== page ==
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October 10, 2019

Pennsylvania could lose its state bird, the Ruffed Grouse, because of climate change

If temperature trends continue unabated, the bird will likely move north to New York and Vermont for survival

Climate Change Animals
Ruffed grouse climate change Mad Tinman/Wikimedia Commons

The Ruffed Grouse, a smallish brown-and-tan bird which prefers Pennsylvania's woods and forests, could leave the state entirely during summer months if climate trends continue.

The Pennsylvania state bird is the Ruffed Grouse, a smallish brown-and-tan bird which prefers the state's woods and forests. If you've never seen one in person, the best time to go looking is during the summer, and you should consider trying to do sooner rather than later.

A new study released Thursday by the National Audubon Society suggests the Ruffed Grouse, along with seven other states' state birds, could largely or entirely leave their respective states' borders in future summers because of climate change.

The scenarios posed by the Audubon Society's study are still decades away, but the changes would be drastic.

From the study:

"Audubon scientists took advantage of 140 million observations, recorded by birders and scientists, to describe where 604 North American bird species live today — an area known as their “range.” They then used the latest climate models to project how each species’s range will shift as climate change and other human impacts advance across the continent. The results are clear: Birds will be forced to relocate to find favorable homes. And they may not survive."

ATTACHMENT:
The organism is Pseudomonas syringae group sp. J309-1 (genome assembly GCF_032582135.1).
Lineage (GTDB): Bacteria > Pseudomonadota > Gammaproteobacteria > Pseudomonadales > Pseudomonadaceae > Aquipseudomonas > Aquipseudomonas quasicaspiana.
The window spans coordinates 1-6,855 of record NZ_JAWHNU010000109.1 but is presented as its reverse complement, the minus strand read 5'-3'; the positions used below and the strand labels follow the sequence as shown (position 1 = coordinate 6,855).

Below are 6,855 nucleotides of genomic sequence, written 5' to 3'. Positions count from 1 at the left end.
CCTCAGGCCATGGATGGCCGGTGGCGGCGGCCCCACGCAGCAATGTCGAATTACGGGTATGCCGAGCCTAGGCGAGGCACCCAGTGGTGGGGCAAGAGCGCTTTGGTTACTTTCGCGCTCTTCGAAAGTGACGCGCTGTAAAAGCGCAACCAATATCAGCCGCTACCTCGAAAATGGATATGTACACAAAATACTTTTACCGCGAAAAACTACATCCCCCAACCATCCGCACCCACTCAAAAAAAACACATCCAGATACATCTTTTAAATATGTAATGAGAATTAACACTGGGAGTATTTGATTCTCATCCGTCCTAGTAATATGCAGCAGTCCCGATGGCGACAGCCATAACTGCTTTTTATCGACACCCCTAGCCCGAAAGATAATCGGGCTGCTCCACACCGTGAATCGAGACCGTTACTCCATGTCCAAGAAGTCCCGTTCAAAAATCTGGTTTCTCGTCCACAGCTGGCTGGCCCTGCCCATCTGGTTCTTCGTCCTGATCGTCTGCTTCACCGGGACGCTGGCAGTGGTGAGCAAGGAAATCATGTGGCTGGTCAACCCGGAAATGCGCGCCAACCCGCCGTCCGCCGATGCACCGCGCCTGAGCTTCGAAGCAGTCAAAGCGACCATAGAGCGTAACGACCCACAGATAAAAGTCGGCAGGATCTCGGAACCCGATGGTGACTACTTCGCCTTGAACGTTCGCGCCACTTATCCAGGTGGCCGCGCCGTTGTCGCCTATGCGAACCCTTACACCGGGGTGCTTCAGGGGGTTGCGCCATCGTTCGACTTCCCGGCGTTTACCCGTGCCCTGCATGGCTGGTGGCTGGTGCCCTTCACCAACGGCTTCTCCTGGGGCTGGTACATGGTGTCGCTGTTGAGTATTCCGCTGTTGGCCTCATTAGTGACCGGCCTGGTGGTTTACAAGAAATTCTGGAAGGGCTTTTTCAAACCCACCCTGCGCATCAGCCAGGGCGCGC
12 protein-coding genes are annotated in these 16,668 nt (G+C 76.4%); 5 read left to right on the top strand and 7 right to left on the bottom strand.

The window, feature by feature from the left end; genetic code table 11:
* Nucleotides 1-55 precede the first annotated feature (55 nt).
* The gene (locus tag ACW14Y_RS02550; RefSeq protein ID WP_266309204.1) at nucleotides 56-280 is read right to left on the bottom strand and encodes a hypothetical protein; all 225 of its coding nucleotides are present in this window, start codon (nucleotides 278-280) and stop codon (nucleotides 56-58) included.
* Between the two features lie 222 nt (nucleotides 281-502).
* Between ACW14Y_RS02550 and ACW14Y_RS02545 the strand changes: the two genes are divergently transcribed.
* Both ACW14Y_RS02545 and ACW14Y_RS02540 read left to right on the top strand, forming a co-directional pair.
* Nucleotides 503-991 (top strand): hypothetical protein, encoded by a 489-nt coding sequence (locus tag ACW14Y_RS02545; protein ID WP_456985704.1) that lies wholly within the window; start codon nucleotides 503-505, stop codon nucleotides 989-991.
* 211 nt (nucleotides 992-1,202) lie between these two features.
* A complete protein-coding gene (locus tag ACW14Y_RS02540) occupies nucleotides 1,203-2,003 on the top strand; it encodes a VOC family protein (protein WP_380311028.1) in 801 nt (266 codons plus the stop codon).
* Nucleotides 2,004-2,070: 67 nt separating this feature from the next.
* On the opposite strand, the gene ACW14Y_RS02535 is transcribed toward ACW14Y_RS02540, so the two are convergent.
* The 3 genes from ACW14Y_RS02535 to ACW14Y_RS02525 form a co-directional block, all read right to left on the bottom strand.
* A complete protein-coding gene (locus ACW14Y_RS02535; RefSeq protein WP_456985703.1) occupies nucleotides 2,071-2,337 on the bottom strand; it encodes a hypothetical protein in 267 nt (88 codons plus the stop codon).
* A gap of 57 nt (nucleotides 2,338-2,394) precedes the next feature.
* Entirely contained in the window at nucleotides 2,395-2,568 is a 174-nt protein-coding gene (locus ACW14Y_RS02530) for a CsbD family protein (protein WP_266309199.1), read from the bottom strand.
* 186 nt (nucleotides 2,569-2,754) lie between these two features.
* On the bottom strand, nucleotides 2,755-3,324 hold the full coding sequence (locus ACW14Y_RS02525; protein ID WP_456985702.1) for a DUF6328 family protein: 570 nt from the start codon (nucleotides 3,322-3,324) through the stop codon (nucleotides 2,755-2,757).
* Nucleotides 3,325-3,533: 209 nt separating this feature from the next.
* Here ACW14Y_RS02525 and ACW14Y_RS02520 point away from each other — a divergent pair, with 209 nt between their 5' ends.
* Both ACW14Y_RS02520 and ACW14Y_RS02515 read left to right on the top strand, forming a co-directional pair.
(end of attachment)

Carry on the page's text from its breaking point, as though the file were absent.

If climate change raises global temperatures 2 degrees Celsius above pre-industrial levels by the end of the century, the Ruffed Grouse population would likely leave Pennsylvania altogether during the summer.

The birds would spend their summers in places like upstate New York and Vermont instead, according to the study, to find more fitting conditions.

Over in New Jersey, where the state bird is the American Goldfinch, the situation isn't exactly as dire. Warming by 2 degrees would take the birds out of South Jersey, and populations in areas like Toms River and Trenton would suffer, but they would remain relatively stable in North Jersey.

Other state birds in danger of leaving their namesake states include New Hampshire's Purple Finch, Minnesota's Common Loon, and the California Quail.

Scientists have warned the planet has until 2030 to cut carbon dioxide emissions by 45%, and then until 2050 to cut emissions to net zero, in order to keep the global warming level below 2.0°C.

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